The mystery behind the photo layoffs at the Chicago Sun-Times

Chicago Sun-Times front page of May 31, 2013, the day after laying off its entire photo staff.

Chicago Sun-Times front page of May 31, 2013, the day after laying off its entire photo staff.

A week after the Chicago Sun-Times mass layoff of its photo staff, I’m perplexed by two things.

The first is the sense of outrage from sectors of the journalism community.

The second is why the Sun-Times seemed to place so little value on still photography even before the layoffs.

In the aftermath, I understand the shock. I get anger, fear, empathy. Even sadness, pain and frustration.

But if you care about the survival of  newspapers, you must acknowledge that publishers are trying myriad ways to cut costs and build revenue.  Foregoing still photography and investing in video, clearly the end-game here, is the latest experiment.

To be outraged you must seriously underestimate the difficulty newspapers are in. With revenue dropping so rapidly, newspapers are seeking new ways to generate income.

Like it or not, they’re rapidly moving to video. For the past year, Gannett has rolled out iPhone training for all of its properties, teaching reporters to be videographers. Last month, the digital chief of Post-Newsweek stations (including Detroit’s WDIV-TV), warned that the newspaper video push is a significant worry for local television stations.

The Sun-Times made clear that it would be investing in video over still photographs.

It certainly perplexes me, mostly because the Sun-Times didn’t seem to embrace still photography even before the layoffs.

At, photo galleries are significant drivers of traffic. Because every photo counts as a page view, readers paging through galleries adds many clicks to the traffic counts. More important, readers seem to like photos, especially those with informative captions that help tell a story. Readers stay on the site longer to view those galleries. You can certainly argue the value of the page views, but you can hardly argue with the numbers.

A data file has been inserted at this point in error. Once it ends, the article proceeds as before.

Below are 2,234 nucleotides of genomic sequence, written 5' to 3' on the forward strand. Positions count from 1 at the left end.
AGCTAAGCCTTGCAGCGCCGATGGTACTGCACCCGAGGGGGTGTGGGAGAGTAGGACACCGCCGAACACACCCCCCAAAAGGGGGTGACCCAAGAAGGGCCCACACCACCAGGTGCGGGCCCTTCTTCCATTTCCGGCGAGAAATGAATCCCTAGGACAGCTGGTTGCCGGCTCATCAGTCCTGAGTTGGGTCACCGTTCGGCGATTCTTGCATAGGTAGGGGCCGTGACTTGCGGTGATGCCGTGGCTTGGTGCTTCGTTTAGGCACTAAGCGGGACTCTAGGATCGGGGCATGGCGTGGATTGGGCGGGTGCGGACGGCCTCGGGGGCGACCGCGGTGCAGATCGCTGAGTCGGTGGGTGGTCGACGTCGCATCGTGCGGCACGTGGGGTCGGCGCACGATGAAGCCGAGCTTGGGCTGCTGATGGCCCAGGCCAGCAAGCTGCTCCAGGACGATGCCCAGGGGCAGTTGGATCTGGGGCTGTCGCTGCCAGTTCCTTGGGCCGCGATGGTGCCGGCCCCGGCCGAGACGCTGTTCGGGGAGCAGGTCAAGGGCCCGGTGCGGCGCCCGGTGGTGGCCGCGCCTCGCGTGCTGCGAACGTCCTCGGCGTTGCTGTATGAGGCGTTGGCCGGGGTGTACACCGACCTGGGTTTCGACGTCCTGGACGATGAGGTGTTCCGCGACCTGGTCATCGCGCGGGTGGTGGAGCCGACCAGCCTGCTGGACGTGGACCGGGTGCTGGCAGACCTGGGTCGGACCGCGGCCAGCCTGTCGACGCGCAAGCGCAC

The News and Sun-Times draw similar amounts of traffic to their websites, according to Both newsrooms are second in size in their metropolitan areas.

The week of the Sun-Times layoff provides and interesting contrast. The professional hockey teams of Chicago and Detroit faced off in the NHL playoffs during the second half of May. Photos of the Red Wings are big sellers at; galleries on the team netted nearly 1 million page views in May alone.

After the Chicago Blackhawks defeated the Detroit Red Wings in Game 7 of the Western Conference playoffs on May 29, The News published a 47-photo gallery of the game that netted more than 47,000 page views. The Chicago Tribune published 40 photos from the same game. The Sun-Times, meanwhile, apparently published a three-photo gallery, including just one staff photo.

The next day, the Sun-Times homepage promoted just two galleries on its home page, from a May 25 parade and a May 19 adopt-a-pet event. Also the next day, the Sun-Times called together their photographers and told them they’d be out of work.

So why did the Sun-Times value photos so much less than The News and Tribune?

Is Sun-Times readership that different than Detroit News and Tribune readership? Was it management priority? Photo staff resources? Was the culture resistant? Did someone not think those page views were worth the effort to attract them?

Without knowing their numbers and strategies, it’s difficult to criticize. But it is easy to say that the Sun-Times is a curiosity in that it either never realized the value of still photographs or purposely decided that those page views weren’t worth the costs.

At The News, we find value in both video and still photography, and we think our readers do, too. Increasing our use of video, which we must, will no doubt put more pressures on our existing resources as well. We don’t know yet what choices we might have to make.

In the layoff aftermath, two things struck me as poignant.

The Chicago Tribune chose to tell the Sun-Times layoff story with a video. And a laid-off Chicago Sun-Times photographer is now chronicling his new life on his iPhone.


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